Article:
The article “Posttraumatic stress disorder and co-occurring substance use disorders: Advances in assessment and treatment” was composed by a group of researchers in 2012, September 1. The authors are McCauley, Killeen, Gros, Brady, and Back (2012). Notably, it is a peer-reviewed article; therefore, it comes from a scholarly journal, and other peer-reviewed articles refer to its findings vividly. The text is 27 pages long, and it was published in the 19th volume of the journal. The purpose of this paper is to review and critique the article.
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It should be noted that posttraumatic stress disorder (PTSD) can often be complicated by substance use disorders (SUDs), or the manifestations of both conditions can be simultaneous (McCauley et al., 2012). SUD can adversely complicate the treatment process and can result in such negative occurrences as violence, suicide attempts, increased depressive moods, poorer social status, and so on. Therefore, these two disorders require equal attention from the side of healthcare specialists. The authors hypothesized that both disorders’ treatment should co-occur to eliminate the possibilities of adverse health conditions (McCauley et al., 2012). The researchers suggested using the advances in pharmacological and behavioral treatment to address this complex issue.
It should be noted that the article is rather succinct. The researchers have carried out an extensive study of the two approaches towards SUD treatment in the case of PTSD, which are integrated behavioral methods and pharmacological treatment (McCauley et al., 2012). In the instance of the first method, exposure-based and non-exposure based care were reviewed. However, a certain bias was present. The authors stressed the limitations imposed by the insufficient research date in the area of pharmacological treatment, which did not evaluate the full potential of this method. Thus, they stressed the usability and feasibility of the integrated behavioral method in addressing SUD in PTSD patients (McCauley et al., 2012). In particular, the integrated exposure-based treatment was appraised as highly effective.
The quality of the article is overall high despite the bias that has occurred in the course of research. The article is technically correct and presented clearly with distinct designations. The authors apply different approaches to support their statements; thus, reliability and validity should not be questioned. Nonetheless, it is possible to state that the argumentation could be enhanced further if the authors provided counterpoints or supporting positions when they considered the usability of non-exposure based treatment. Importantly, they emphasized the existing limitations of the findings, but it would be useful to review the evidence from the studies arguing these biases (McCauley et al., 2012). Therefore, the follow-up articles on the exportability of the proposed integrated therapy are needed to ensure that the evidence is sufficient.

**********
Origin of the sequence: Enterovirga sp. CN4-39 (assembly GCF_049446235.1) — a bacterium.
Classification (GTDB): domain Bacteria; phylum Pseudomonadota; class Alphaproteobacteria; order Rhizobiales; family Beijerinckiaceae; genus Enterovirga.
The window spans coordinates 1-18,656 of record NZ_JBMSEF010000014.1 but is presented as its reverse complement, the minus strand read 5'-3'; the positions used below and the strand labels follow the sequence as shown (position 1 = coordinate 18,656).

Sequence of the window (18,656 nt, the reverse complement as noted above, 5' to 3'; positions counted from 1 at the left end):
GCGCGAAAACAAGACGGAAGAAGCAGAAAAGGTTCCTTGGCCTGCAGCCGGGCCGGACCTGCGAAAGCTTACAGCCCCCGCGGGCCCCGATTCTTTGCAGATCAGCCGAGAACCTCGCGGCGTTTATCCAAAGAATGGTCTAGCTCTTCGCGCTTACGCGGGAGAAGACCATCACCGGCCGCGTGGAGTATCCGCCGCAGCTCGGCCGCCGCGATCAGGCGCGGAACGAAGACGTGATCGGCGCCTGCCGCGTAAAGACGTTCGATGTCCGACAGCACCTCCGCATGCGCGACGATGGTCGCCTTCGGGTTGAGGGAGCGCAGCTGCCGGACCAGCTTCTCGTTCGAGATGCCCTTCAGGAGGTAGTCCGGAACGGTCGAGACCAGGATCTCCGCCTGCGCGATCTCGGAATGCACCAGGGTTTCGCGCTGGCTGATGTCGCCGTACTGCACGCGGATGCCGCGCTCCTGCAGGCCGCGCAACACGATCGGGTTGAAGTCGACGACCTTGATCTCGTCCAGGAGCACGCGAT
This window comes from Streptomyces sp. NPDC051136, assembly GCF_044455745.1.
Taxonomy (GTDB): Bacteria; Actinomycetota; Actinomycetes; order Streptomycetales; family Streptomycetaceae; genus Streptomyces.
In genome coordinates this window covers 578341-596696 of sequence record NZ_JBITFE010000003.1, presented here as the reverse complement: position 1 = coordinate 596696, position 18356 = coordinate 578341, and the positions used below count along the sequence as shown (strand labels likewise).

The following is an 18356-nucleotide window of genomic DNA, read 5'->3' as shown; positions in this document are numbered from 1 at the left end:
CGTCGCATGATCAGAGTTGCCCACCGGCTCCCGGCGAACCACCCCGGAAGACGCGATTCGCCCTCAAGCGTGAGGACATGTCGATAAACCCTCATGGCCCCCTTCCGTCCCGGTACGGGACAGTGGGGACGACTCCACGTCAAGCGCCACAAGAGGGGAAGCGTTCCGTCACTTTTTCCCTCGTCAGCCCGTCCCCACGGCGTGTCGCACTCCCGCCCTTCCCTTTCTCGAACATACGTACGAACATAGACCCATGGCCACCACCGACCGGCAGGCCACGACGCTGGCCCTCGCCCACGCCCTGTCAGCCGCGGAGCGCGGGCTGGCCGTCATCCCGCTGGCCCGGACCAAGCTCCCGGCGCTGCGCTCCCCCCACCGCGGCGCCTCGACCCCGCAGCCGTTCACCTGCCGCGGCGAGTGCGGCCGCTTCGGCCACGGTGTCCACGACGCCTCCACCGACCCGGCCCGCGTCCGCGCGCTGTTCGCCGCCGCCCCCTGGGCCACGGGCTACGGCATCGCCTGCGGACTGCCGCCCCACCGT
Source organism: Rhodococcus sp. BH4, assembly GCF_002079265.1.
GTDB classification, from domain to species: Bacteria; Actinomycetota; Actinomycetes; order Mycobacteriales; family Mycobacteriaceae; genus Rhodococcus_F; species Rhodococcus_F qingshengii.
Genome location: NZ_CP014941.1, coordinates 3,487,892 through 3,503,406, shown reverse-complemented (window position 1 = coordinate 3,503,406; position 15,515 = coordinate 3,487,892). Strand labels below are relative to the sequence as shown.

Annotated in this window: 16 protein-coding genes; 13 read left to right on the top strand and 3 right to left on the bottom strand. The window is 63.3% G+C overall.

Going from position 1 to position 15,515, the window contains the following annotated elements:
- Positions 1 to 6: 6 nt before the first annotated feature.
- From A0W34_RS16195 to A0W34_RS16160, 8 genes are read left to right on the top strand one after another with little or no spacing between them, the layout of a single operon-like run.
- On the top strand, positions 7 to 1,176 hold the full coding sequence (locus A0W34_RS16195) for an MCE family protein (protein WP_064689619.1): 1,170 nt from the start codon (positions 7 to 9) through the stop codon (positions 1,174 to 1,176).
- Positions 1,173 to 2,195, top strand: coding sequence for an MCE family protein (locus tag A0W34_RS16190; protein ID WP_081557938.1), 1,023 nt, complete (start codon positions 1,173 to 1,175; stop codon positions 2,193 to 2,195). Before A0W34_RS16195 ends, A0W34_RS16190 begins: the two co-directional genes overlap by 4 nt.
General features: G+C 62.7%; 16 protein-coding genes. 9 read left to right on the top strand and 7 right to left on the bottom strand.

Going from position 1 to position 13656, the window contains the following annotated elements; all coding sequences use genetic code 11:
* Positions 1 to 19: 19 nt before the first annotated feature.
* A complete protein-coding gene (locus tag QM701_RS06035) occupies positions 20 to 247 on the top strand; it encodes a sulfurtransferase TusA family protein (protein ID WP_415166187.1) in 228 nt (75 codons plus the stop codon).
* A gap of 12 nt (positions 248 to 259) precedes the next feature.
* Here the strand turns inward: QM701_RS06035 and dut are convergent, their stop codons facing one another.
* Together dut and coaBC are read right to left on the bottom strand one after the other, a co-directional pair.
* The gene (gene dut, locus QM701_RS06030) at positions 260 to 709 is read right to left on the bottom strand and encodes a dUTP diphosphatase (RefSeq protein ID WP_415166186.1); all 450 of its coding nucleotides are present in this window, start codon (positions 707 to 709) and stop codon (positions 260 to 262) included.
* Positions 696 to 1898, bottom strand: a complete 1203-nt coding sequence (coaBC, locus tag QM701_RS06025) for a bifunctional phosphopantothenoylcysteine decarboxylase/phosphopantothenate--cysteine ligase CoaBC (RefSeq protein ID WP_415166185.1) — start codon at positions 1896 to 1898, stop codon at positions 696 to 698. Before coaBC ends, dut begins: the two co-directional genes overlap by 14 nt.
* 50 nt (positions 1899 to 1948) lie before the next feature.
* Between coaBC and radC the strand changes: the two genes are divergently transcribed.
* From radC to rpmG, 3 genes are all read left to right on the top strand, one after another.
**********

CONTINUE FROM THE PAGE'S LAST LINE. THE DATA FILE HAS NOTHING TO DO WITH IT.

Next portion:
In general, I agree with the authors’ argumentation and logic. The provided evidence confirms that PTSD patients often suffer from SUD, which can strongly complicate their health and result in functional impairment. The authors have validated their hypothesis that both behavioral and pharmacological treatments should be administered to PTSD/SUD patients to ensure better nursing outcomes, supporting the existing evidence-based practice guidelines (McCauley et al., 2012). At present, the evidence suggests that SUD frequently occurs in people who have posttraumatic stress disorder, and these two manifestations should be treated simultaneously. Therefore, the authors have expanded the existing body of knowledge, stating that the complex approach towards treating PTSD/SUD patients will be rational and more effective than the application of a uniform method.
McCauley, J. L., Killeen, T., Gros, D. F., Brady, K. T., & Back, S. E. (2012). Posttraumatic stress disorder and co-occurring substance use disorders: Advances in assessment and treatment. Clinical psychology, 19(3), 1-27. Web.